In Greek mythology the muses preside over the arts and inspire writers and artists to produce works of genius. In 'Frenzy', Catherine Owen pays homage to the muses in a six-part compilation of muse-quests, some the author's, some those of others. In "Flood-Ghazals," she takes ... Read more
In Greek mythology the muses preside over the arts and inspire writers and artists to produce works of genius. In 'Frenzy', Catherine Owen pays homage to the muses in a six-part compilation of muse-quests, some the author's, some those of others. In "Flood-Ghazals," she takes the leaping form of the Persian ghazal and makes it fluid, out of entirely, loosened from its couplet bounds and set free as an unravelled block of threads. "Cobalt Moments" are paeans to a place and its temporalinhabitants-a punk-metal bar in Vancouver and some of its crazy denizens, an attempt to capture the rhythms of this hypnotizing zone of intense music and liminal people. "Opposite Angel's" is a satirical fable of the muse-seeker. How the artist, perhaps unwittingly, ends up placing their muses, especially when they are human, alive, and of the desired gender, on a pedestal. "One Week in Her Life" covers eight random days, in which the poet rambles through the urban world, facing various incongruities, griefs, absurdities, while reveling in little glimpses of peace. "agitate" is a long poem about a photographer's sojourn along a Vancouver Island beach on a trek to chronicle sea surfaces. Environmental, gendered, and artistic critique collide in her mental and physical reality as she dreams of emerging from the frenzy to establish one pure moment of beauty in the world. "Catherine Owen is a neo-romantic bard whose idiosyncratic poetry is barbed with aspects of Tough Love wed to the groom of nihilism. This poet wears a black mood for a wedding dress as she casts invective against bourgeois normalcy. Mistress of neologism and its conflicted ally-ambiguity?-this musifier is unabashedly shameless in making herself "lovesick". A poet taster's head spins, which may not be a bad thing. In an era of political correctness and its self-righteous terrorisms, Owen's muse skateboards over society's niceties as her love junkie heart leaps like an adolescent butterfly. Revel in the nuancesof light and darkness doing a tango in the ineffable quest for the muse's many forms. " - Joe Rosenblatt (poet, artist, editor, and recipient of the Governor General's Literary Award)"Catherine Owen is an extraordinarily gifted poet. It's not just the sheer sonic pleasure of her language or the largesse of her endlessly inventive imagery but that she is unsettled and unsettling, deeply disobedient and yet almost selfless in her surrender to form. These poems, and especially the Flood-Ghazals, take you down and then drag you up again, gasping for air. " -Robert Priest (poet, songwriter, playwright, winner of the Milton Acorn Memorial People's Poetry Award)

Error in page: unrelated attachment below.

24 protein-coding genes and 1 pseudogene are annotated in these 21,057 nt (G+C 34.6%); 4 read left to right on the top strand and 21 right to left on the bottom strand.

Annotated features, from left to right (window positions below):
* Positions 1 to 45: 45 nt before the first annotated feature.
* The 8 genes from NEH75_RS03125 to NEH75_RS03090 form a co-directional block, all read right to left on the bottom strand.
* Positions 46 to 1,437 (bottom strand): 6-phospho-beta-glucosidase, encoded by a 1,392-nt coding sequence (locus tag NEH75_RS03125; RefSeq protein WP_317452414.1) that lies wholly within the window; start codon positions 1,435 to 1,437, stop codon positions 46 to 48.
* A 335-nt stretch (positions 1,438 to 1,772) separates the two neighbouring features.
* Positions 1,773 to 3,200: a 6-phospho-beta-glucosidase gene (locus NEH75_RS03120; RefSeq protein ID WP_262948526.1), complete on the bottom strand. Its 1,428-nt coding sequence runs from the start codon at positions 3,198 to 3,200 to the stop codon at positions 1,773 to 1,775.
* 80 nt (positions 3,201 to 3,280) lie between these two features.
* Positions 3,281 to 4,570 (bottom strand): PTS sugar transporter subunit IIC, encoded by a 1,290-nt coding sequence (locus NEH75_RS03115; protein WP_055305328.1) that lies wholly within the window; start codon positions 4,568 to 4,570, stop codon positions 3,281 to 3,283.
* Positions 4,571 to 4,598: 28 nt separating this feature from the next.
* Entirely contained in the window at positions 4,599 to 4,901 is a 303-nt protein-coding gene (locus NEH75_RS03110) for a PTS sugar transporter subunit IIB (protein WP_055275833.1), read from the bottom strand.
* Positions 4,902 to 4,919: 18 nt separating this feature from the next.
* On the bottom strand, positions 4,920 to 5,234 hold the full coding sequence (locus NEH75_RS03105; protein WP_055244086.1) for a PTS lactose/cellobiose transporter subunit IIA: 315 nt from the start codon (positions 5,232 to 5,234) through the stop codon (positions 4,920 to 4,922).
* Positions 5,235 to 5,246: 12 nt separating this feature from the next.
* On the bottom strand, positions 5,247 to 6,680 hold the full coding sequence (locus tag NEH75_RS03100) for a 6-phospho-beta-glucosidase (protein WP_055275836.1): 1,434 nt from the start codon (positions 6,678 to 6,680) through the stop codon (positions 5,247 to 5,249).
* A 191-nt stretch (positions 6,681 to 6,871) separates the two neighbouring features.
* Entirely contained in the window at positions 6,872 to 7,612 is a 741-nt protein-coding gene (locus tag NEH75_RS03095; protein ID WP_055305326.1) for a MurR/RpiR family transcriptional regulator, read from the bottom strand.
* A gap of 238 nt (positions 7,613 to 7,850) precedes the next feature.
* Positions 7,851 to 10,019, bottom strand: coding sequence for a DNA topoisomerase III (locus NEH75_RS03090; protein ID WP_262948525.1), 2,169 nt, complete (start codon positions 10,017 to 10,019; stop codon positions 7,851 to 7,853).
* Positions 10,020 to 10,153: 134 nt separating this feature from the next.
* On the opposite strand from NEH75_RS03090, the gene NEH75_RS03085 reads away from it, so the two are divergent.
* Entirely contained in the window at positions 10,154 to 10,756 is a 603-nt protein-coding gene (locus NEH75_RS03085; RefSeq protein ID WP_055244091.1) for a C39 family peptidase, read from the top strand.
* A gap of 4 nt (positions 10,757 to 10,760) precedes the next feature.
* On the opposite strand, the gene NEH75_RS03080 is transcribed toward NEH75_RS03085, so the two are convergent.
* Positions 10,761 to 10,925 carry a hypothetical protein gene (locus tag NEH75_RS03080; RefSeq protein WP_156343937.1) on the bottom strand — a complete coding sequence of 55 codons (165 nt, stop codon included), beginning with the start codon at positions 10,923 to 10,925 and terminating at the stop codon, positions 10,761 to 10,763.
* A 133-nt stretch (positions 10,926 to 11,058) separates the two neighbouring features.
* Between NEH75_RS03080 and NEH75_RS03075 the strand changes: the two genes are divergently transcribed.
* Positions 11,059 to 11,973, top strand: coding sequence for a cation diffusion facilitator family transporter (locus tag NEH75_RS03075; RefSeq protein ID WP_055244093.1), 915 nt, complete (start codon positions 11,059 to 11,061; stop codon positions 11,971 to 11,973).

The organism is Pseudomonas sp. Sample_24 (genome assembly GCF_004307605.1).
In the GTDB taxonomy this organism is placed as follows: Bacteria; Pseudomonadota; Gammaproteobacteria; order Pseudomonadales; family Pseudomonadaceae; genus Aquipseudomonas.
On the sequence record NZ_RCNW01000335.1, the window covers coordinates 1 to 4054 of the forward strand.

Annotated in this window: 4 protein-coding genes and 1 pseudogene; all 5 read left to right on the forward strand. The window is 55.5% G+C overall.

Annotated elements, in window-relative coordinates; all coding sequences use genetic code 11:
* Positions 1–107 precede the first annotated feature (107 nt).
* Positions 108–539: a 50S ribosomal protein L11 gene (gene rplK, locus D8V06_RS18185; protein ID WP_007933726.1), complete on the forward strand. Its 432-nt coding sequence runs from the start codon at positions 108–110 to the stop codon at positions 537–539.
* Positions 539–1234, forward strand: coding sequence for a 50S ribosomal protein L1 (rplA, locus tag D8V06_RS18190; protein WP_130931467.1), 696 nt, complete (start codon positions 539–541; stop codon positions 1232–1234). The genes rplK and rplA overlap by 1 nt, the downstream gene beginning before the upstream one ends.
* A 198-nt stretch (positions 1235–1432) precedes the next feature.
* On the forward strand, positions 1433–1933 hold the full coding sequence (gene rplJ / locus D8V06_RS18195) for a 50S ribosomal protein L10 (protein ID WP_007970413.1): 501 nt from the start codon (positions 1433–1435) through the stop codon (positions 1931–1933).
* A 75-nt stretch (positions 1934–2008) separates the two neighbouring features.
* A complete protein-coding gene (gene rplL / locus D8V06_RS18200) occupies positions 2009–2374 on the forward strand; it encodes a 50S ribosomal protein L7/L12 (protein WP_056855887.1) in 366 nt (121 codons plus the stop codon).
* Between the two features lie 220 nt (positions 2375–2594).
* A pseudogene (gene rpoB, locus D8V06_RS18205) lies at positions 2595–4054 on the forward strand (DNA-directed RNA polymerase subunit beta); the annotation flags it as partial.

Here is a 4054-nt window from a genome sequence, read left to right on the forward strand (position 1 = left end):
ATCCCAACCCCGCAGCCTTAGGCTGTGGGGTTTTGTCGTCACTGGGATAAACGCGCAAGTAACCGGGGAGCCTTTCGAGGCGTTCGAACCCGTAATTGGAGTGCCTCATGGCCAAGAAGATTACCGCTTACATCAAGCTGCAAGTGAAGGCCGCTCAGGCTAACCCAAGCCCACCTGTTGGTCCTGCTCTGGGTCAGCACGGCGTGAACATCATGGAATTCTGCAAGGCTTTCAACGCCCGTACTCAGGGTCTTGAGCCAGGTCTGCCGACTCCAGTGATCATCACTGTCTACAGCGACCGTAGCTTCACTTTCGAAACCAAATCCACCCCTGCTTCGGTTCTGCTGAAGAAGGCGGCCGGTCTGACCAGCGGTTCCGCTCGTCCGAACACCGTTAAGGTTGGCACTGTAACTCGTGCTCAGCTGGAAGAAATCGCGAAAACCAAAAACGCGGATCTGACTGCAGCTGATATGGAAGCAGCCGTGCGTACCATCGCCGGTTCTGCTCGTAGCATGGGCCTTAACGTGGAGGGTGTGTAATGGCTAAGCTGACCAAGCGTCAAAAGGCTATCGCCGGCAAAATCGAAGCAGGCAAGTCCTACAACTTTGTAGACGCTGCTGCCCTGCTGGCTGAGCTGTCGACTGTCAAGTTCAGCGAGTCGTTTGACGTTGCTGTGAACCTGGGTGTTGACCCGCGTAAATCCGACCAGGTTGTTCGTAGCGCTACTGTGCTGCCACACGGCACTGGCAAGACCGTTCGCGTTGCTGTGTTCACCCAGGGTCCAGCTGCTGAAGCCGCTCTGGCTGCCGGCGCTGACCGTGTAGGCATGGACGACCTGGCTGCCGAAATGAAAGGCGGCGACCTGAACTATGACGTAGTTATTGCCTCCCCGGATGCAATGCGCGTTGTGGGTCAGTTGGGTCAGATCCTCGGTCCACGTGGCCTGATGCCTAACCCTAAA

Catherine Owen lives in New Westminster, BC. She is the author of ten collections of poetry, among them, Designated Mourner (ECW, 2014), Trobairitz (Anvil Press 2012), Seeing Lessons (Wolsak & Wynn 2010) and Frenzy (Anvil Press 2009). Her poems are included in several recent anthologies such as Forcefield: 77 Women Poets of BC (Mothertongue Press, 2013) and This Place a Stranger: Canadian Women Travelling Alone (Caitlin Press, 2014). Stories have appeared in Urban Graffiti, Memwear Magazine, Lit N Image (US) and Toronto Quarterly. Her collection of memoirs and essays is called Catalysts: Confrontations with the Muse (W & W, 2012). Frenzy won the Alberta Book Prize and other collections have been nominated for the BC Book Prize, ReLit, the CBC Prize, and the George Ryga Award. In 2015, Wolsak & Wynn published her compendium on the practices of writing called The Other 23 and a Half Hours or Everything You Wanted to Know That Your MFA Didn’t Teach You. She works in TV, plays metal bass and blogs at Marrow Reviews.